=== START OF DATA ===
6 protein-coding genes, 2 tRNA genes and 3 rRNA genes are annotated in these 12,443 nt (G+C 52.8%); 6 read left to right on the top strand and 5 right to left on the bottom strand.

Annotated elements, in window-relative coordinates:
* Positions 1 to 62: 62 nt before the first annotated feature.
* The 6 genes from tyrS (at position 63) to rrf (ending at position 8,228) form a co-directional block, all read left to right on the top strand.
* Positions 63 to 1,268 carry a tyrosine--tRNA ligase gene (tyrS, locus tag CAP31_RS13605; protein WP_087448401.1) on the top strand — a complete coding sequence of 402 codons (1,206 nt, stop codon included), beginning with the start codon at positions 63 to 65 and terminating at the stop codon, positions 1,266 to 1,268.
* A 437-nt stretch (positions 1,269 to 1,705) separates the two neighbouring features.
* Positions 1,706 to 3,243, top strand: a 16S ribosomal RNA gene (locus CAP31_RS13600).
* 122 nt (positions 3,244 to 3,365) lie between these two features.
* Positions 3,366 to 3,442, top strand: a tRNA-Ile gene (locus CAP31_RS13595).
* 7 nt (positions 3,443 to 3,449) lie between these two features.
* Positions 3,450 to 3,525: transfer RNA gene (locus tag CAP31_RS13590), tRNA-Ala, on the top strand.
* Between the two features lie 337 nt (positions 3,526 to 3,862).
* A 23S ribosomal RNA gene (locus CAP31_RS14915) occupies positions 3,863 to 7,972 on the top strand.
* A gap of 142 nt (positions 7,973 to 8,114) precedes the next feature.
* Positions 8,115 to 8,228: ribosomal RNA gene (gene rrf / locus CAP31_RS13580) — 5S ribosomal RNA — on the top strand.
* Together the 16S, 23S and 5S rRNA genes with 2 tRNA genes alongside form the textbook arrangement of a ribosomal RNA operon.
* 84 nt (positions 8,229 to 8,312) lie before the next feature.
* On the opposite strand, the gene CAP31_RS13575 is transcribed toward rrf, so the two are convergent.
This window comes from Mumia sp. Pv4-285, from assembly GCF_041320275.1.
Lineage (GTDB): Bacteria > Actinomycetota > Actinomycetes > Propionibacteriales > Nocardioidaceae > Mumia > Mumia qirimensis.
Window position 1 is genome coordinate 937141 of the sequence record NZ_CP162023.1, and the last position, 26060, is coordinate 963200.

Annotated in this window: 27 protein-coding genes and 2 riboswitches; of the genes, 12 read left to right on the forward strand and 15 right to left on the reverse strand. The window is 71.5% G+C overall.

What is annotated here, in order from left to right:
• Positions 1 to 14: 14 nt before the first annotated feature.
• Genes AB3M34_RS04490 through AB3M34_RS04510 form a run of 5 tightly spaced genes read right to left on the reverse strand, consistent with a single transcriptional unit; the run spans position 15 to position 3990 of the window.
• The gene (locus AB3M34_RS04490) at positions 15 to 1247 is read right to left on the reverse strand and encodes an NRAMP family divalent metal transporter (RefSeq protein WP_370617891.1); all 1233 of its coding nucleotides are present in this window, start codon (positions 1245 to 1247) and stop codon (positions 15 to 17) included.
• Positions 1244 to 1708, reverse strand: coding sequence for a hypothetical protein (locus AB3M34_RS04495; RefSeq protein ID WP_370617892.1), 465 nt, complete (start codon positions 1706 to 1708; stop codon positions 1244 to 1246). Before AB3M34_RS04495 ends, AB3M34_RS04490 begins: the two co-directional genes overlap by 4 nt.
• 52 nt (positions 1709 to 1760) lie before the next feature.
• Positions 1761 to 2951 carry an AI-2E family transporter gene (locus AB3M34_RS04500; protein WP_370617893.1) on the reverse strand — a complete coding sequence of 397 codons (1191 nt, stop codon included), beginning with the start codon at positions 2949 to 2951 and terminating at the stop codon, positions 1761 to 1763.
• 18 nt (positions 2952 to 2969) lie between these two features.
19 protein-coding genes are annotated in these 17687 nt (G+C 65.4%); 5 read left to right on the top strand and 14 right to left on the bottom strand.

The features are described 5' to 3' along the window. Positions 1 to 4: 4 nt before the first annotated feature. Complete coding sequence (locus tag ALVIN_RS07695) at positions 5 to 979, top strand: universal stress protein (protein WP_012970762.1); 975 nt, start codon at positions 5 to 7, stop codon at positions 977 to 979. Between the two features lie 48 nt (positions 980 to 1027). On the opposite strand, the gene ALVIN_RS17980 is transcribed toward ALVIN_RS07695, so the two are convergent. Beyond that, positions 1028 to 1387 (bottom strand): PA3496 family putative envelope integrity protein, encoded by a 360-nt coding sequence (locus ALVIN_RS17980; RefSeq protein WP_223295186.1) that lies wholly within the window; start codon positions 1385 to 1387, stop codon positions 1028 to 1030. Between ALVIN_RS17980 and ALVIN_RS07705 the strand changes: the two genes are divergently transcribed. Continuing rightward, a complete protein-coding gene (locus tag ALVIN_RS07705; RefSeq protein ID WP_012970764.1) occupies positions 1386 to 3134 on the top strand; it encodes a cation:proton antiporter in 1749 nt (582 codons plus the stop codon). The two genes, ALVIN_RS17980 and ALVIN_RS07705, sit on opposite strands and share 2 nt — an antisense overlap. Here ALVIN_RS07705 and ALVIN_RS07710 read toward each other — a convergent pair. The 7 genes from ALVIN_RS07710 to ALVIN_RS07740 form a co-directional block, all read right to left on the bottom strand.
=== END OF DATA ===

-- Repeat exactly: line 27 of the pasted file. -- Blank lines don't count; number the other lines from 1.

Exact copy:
• Positions 1244 to 1708, reverse strand: coding sequence for a hypothetical protein (locus AB3M34_RS04495; RefSeq protein ID WP_370617892.1), 465 nt, complete (start codon positions 1706 to 1708; stop codon positions 1244 to 1246). Before AB3M34_RS04495 ends, AB3M34_RS04490 begins: the two co-directional genes overlap by 4 nt.